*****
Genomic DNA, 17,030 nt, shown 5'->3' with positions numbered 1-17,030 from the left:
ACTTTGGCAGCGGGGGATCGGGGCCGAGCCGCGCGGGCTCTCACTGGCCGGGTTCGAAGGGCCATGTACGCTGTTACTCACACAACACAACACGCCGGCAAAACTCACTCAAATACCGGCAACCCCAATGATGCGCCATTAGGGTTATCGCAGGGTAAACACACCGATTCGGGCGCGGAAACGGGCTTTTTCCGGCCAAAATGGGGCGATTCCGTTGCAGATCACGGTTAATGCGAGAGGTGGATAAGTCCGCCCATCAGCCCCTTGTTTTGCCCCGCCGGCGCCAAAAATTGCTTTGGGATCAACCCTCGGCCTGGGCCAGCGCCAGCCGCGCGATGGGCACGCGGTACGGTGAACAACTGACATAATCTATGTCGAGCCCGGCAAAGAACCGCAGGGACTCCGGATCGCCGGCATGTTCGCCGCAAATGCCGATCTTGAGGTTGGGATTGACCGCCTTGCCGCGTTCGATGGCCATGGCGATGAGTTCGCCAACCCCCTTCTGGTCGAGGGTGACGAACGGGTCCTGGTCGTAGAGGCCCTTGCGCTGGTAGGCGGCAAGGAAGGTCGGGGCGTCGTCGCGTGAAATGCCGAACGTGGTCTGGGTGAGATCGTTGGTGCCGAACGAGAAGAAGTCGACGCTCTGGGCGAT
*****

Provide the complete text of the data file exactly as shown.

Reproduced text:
Genomic DNA, 17,030 nt, shown 5'->3' with positions numbered 1-17,030 from the left:
ACTTTGGCAGCGGGGGATCGGGGCCGAGCCGCGCGGGCTCTCACTGGCCGGGTTCGAAGGGCCATGTACGCTGTTACTCACACAACACAACACGCCGGCAAAACTCACTCAAATACCGGCAACCCCAATGATGCGCCATTAGGGTTATCGCAGGGTAAACACACCGATTCGGGCGCGGAAACGGGCTTTTTCCGGCCAAAATGGGGCGATTCCGTTGCAGATCACGGTTAATGCGAGAGGTGGATAAGTCCGCCCATCAGCCCCTTGTTTTGCCCCGCCGGCGCCAAAAATTGCTTTGGGATCAACCCTCGGCCTGGGCCAGCGCCAGCCGCGCGATGGGCACGCGGTACGGTGAACAACTGACATAATCTATGTCGAGCCCGGCAAAGAACCGCAGGGACTCCGGATCGCCGGCATGTTCGCCGCAAATGCCGATCTTGAGGTTGGGATTGACCGCCTTGCCGCGTTCGATGGCCATGGCGATGAGTTCGCCAACCCCCTTCTGGTCGAGGGTGACGAACGGGTCCTGGTCGTAGAGGCCCTTGCGCTGGTAGGCGGCAAGGAAGGTCGGGGCGTCGTCGCGTGAAATGCCGAACGTGGTCTGGGTGAGATCGTTGGTGCCGAACGAGAAGAAGTCGACGCTCTGGGCGAT